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Is there a method to see if a directory has any symbolic links to it?


On my server, I have a folder to which a number of symbolic links lead. I’ve since built a new folder, and I’d like to redirect all of those symbolic links to it. I considered creating a symlink from the original folder to the new folder, but it appears that if I did so, things would get extremely messy very quickly.

I’ve been manually updating the symlinks to point to the new location, but I may have overlooked a few.

Is there a method to see if there are any symlinks that refer to a specific folder?

Asked by nickf

Solution #1

I’d use the find command to find what I’m looking for.

find . -lname /particular/folder

This will recursively look for symlinks to /particular/folder in the current directory. It’s worth noting that it’ll only look for absolute symlinks. A similar command may be used to find all symlinks linking to “folder” objects:

find . -lname '*folder'

Then you’d have to filter out any false positives.

Answered by skymt

Solution #2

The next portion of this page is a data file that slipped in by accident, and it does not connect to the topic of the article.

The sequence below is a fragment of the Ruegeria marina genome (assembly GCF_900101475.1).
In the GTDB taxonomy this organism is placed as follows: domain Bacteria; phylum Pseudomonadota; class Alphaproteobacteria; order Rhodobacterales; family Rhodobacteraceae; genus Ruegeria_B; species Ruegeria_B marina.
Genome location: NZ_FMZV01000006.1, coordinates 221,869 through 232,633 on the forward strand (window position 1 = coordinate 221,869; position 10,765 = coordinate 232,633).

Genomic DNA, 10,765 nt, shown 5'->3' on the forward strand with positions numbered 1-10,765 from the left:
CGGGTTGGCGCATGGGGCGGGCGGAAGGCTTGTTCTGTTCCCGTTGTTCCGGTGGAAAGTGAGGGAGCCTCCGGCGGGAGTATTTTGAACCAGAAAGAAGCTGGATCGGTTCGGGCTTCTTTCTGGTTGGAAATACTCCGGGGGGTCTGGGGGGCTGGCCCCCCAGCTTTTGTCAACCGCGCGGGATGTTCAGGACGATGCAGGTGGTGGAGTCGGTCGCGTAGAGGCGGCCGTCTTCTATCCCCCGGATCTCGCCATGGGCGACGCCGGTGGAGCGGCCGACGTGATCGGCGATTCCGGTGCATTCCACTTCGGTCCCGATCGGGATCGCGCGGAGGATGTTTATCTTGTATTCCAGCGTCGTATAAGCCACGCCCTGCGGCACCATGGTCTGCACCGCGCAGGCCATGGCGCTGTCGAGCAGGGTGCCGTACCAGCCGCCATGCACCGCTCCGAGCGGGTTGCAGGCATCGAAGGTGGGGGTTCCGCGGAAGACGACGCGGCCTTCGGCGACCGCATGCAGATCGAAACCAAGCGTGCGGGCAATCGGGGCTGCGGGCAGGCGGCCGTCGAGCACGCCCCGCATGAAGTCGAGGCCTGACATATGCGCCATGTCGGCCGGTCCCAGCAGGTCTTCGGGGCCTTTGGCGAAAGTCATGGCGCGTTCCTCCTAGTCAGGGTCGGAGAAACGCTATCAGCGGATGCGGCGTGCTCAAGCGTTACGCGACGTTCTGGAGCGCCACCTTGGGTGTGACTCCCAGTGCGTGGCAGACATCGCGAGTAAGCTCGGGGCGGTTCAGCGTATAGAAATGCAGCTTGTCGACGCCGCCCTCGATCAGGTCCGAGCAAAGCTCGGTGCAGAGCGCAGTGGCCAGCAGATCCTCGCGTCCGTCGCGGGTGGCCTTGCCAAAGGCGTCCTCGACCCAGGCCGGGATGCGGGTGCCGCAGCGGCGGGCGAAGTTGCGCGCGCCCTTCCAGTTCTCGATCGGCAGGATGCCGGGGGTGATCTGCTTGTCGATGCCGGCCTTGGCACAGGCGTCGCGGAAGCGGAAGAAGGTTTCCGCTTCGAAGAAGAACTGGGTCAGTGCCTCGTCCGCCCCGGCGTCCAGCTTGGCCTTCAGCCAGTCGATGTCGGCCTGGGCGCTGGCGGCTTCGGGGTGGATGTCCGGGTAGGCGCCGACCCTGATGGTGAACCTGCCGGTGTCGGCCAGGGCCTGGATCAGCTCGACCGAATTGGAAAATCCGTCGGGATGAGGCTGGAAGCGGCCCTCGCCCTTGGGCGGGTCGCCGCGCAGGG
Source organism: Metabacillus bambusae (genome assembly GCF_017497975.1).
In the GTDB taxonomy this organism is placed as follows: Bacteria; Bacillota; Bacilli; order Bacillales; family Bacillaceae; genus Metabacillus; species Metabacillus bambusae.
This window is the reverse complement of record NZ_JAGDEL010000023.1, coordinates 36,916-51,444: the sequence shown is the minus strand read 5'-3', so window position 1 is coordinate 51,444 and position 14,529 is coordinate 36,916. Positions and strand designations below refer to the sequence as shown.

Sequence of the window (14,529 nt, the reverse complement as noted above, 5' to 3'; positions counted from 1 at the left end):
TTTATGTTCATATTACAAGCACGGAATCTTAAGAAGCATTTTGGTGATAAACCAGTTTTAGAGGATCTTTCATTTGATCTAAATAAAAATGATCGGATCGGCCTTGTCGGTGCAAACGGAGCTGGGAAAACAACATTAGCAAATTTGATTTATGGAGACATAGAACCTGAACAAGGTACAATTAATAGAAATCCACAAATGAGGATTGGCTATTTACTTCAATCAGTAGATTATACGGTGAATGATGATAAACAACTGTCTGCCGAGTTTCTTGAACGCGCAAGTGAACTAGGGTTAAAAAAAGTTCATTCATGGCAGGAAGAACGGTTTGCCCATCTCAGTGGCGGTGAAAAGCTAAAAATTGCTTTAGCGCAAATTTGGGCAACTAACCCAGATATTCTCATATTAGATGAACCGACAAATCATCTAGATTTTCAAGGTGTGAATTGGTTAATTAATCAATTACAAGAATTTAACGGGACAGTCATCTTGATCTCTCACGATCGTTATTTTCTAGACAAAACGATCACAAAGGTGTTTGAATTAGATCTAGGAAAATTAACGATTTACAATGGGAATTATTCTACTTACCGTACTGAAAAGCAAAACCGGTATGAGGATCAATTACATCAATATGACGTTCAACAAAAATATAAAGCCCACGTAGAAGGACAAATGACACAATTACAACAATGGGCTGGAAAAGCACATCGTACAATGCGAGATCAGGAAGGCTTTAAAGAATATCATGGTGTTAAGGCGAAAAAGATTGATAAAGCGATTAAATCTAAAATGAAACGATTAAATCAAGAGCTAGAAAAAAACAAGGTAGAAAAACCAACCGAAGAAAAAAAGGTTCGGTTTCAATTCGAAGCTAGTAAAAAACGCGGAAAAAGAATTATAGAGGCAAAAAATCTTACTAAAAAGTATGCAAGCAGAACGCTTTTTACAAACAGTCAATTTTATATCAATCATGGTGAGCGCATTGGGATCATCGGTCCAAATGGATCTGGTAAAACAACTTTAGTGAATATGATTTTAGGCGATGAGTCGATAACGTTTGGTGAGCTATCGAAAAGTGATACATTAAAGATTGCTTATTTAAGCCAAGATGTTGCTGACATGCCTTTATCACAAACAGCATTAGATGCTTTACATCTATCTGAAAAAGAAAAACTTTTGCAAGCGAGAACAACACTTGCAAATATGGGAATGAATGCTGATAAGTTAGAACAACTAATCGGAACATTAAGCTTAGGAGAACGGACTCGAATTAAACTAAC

The symlinks program, written by Mark Lord, can be used to audit symlinks. It will scan an entire filesystem, normalize symlink paths to absolute form, and print them to stdout.

Answered by JJK

Solution #3

There isn’t a straightforward approach to look for such symlinks. Consider the possibility that you have a filesystem that isn’t always mounted (e.g., an external USB drive) that contains symlinks to another volume on your system.

You might be able to make use of:

for a in `find / -type l`; do echo "$a -> `readlink $a`"; done | grep destfolder

The -lname option is not supported by FreeBSD’s search, which is why I ended up with the above.

Answered by Greg Hewgill

Solution #4

find . -type l -printf '%p -> %l\n'

Answered by no1uknow

Solution #5

I don’t believe it is possible, aside than checking all other directories for links to the original folder. If that’s the case, I’d be intrigued.

Answered by stephanea

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